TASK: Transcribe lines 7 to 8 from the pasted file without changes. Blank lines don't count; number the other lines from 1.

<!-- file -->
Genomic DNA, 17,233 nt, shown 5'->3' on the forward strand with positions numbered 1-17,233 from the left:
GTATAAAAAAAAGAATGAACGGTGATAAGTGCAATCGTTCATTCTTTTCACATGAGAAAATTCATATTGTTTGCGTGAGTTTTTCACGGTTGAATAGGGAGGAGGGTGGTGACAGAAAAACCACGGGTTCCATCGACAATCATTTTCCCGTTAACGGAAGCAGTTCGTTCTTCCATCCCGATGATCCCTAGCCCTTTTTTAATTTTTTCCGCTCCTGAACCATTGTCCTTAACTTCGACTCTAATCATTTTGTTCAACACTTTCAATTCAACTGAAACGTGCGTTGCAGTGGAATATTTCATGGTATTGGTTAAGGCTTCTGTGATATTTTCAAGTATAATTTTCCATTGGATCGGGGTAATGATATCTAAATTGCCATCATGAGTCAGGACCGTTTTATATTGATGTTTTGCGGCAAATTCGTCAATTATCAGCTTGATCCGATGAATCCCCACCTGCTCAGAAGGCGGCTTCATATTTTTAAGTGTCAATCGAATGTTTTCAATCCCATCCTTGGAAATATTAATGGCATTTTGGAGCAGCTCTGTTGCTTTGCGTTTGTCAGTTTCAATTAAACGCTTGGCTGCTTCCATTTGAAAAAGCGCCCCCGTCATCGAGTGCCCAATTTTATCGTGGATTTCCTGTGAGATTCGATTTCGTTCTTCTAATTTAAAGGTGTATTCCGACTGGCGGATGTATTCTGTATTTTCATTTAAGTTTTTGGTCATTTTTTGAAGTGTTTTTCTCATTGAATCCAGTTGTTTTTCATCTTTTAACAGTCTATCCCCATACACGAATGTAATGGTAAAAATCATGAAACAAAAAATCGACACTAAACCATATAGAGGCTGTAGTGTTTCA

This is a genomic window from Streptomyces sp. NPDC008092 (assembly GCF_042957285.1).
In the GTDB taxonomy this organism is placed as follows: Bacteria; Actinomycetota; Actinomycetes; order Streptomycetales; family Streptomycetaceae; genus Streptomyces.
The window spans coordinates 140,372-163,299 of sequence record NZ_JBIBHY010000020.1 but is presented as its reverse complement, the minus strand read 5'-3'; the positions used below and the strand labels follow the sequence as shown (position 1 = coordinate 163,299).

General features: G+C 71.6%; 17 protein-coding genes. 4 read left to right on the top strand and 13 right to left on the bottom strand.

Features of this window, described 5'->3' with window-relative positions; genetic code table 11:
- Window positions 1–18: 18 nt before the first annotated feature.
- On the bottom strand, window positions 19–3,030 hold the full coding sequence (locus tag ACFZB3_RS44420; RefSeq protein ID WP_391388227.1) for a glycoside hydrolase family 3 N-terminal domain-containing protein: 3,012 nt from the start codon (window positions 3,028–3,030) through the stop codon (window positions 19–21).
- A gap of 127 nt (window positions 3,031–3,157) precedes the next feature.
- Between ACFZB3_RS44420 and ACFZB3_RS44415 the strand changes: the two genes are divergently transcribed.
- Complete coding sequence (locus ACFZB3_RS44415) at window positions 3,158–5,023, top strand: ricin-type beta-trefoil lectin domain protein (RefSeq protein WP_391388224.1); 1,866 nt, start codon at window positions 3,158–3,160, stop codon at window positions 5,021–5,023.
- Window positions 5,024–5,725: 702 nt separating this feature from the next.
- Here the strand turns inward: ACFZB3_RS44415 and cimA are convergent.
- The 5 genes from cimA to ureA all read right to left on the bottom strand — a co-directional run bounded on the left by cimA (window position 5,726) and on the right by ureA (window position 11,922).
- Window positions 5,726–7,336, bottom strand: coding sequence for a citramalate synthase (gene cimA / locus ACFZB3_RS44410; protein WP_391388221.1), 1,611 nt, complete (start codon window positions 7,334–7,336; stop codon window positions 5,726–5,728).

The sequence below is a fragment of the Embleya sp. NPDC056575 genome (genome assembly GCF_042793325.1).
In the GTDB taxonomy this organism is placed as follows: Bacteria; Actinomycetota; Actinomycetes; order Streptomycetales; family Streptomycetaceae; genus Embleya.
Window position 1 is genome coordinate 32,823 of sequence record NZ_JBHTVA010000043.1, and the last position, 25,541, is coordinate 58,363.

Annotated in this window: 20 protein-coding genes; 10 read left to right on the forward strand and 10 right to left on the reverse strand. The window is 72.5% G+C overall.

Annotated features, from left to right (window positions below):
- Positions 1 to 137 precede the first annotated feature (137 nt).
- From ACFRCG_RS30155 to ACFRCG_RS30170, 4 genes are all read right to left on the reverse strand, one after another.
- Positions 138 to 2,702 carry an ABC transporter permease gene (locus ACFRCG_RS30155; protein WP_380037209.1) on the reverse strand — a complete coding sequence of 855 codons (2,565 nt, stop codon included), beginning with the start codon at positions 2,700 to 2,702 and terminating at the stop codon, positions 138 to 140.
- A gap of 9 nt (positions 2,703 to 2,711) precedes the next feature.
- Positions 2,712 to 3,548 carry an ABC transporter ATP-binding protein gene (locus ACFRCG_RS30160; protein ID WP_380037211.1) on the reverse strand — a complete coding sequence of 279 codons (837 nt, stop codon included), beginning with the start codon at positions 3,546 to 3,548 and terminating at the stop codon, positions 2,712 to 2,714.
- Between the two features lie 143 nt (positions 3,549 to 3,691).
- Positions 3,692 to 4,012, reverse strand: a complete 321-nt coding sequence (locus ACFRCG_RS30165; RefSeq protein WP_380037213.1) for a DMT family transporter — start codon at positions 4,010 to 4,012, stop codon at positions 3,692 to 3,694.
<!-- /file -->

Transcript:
Features of this window, described 5'->3' with window-relative positions; genetic code table 11:
- Window positions 1–18: 18 nt before the first annotated feature.